Let’s talk about sex

Cortney Wood

Cortney Wood

So, I’m a virgin.

Maybe that’s why I was so shocked when an LVN plopped a plastic penis on the desk in front of me and asked if I knew how to put on a condom. With a frantic shake of my head, she then asked me to demonstrate how when I interviewed her last year about sex education in high schools. My jaw hit the floor, and my eyes were as wide as an owls. All in disbelief at her point-blank question.

Or, maybe, it was when I was stunned by the giant orange-red biohazard bag full of 300 condoms and lube she thrust into my arms to pass out, or use, as I saw fit.

As weird and thoroughly awkward as that encounter was, I don’t think I would have been as dumbfounded had I received a proper education on sex. Although my face was as red as a fire engine and embarrassment flowed through my veins, that day marked a shift in my mentality and I realized just how ignorant I am.

Seriously. I sure as heck didn’t know why people talked about birds and the bees and babies in the same breath. All I knew on the topic was, “Don’t have sex. You’ll get pregnant and die.” Yeah. Didn’t have to tell me twice.

However, the more and more I think about it, the more infuriated I get that American education contains many controversial methods of teaching, but I think it’s quite obvious that a quality education on the basic means of life has been neglected to students.

I get it. We live in the Bible Belt and people don’t want to talk about that kind of stuff because it’s awkward. But when we talk about how the Center for Disease Control reported in 2014 that the birth rate was 24.2 per 1,000 women aged 15-19 which, the report stated, is “substantially higher than in other Western industrialized nations.” It’s almost a bigger embarrassment than a college student not even knowing anything about sex, like me. Frankly, it’s sad. We pride ourselves on “America first,” but we are so willing to let students stay in a confused suspension and pretend sex doesn’t cross people’s minds.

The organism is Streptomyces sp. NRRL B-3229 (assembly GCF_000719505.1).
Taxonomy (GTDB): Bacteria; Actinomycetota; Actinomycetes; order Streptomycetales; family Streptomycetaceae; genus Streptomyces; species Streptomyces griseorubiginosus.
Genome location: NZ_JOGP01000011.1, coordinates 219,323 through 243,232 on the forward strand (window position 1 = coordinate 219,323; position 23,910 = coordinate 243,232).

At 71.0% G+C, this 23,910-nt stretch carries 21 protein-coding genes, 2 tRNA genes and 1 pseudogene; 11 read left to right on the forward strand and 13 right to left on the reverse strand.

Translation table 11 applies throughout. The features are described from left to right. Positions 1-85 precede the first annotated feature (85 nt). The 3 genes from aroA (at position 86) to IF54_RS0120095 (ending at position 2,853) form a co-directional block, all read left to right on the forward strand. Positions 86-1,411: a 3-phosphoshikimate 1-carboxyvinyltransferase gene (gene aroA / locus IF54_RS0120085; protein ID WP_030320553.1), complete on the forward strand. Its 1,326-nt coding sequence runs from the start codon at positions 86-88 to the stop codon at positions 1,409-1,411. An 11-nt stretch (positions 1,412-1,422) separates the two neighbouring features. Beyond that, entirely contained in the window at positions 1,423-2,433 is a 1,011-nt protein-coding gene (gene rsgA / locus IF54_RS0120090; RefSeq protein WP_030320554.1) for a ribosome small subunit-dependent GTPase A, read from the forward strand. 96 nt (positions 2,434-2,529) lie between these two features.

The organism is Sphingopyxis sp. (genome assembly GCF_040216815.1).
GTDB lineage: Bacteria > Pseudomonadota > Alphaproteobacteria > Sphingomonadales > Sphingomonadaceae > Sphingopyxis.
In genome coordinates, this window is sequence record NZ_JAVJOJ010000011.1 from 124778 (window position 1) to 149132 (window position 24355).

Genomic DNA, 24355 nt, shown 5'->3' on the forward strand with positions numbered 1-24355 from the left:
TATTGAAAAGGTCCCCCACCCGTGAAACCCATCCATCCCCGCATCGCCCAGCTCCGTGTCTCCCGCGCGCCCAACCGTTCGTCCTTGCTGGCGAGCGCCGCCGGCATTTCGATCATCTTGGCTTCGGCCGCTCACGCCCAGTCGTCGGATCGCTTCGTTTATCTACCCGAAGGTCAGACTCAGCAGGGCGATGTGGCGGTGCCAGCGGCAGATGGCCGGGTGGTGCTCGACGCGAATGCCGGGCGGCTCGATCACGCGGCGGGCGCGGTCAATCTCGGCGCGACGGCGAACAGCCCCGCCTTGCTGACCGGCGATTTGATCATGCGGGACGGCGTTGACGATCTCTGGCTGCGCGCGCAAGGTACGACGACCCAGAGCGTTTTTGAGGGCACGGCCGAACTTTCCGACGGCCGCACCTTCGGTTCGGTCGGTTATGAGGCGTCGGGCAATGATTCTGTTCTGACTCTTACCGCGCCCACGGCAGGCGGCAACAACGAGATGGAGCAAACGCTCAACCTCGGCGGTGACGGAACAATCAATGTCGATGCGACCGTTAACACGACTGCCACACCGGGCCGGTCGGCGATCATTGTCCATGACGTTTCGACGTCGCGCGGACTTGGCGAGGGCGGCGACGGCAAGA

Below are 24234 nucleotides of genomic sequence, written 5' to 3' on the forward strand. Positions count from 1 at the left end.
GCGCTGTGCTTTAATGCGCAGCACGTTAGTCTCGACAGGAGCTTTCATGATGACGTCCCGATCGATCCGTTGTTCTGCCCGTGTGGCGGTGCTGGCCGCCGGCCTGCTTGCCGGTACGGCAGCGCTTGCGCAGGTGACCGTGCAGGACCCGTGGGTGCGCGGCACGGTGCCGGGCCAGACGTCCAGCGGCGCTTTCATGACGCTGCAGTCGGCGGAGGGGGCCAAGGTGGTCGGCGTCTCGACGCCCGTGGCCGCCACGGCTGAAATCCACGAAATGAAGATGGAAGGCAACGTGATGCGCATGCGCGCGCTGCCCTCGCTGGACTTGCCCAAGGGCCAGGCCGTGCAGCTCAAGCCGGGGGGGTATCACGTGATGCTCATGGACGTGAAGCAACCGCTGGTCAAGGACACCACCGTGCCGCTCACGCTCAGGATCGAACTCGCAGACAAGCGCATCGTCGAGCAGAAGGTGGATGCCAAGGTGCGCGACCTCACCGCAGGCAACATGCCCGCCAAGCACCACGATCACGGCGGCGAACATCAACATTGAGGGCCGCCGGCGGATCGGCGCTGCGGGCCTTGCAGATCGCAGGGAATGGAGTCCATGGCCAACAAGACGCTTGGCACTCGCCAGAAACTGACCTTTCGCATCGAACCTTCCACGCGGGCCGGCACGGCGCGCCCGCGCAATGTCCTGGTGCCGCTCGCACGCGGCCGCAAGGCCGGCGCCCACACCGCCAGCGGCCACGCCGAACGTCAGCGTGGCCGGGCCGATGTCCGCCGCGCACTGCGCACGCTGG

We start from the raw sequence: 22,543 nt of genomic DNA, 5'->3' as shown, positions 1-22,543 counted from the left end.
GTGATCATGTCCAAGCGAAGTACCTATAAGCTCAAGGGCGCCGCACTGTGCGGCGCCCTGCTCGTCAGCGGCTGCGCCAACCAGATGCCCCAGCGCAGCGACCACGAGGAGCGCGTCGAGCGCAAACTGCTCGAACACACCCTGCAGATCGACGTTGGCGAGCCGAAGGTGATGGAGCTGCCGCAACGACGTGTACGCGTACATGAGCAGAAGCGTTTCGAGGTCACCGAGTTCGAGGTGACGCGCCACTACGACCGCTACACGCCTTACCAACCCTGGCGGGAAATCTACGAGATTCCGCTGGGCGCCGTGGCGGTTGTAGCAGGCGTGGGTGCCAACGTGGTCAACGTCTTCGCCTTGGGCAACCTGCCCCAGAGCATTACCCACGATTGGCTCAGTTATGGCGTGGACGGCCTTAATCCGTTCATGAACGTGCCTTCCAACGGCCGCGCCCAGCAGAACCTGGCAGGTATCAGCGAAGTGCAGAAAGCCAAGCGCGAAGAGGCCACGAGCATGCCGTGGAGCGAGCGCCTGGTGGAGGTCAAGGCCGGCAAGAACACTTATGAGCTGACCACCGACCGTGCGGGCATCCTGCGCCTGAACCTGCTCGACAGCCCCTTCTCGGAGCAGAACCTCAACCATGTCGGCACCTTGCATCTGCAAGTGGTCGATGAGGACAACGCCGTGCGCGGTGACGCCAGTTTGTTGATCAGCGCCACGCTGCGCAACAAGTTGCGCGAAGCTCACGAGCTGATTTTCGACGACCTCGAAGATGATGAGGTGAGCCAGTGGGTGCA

First and foremost, the discussions need to happen, and more than the basic “when two people love each other…” Tell students about the hormones like oxytocin, the bonding agent that deepens attraction between people that is released during sex. Talk about contraception, the types of contraception, how to use said contraception and then go over the pros-and-cons. Not everyone is able to go to the doctor and ask her embarrassing questions. There needs to be readily available options for anyone who is curious about sex.

Sex is natural, and it’s the primary way people will continue to pro-create and sustain life. Whether people want to talk about it or not, to have people knowledgeable about this most basic desire people have, the door needs to be opened to discussion and shouldn’t feel like they are attacked, or shamed for curiosity and interest.

I advocate for stronger sex education.

With that said, I also think it’s important to validate everyone choices with their sexuality. As a virgin, I see how people freak out when someone says they don’t have sex, and conversely to that: the rampant slut shaming. One person’s decision on sex is not for someone else to critique or judge. People have such a desire to prove someone wrong, they forget education is the best option for students to learn about something and make well informed decisions. If students had the opportunity to discuss sex in a more open manner, I doubt getting handed a dildo would have freaked me out as badly as it had.

I say this all as a Christian. I fully support staying abstinent before marriage, but choosing abstinence shouldn’t mean choosing ignorance. Students should be encouraged to practice safe sex as well as fully inform people on what that encompasses, not banking on scare tactics to discourage sexual exploration.

And with luck, I won’t be blindsided by a nurse whipping out a plastic penis again if all I am trying to do is meet a deadline.

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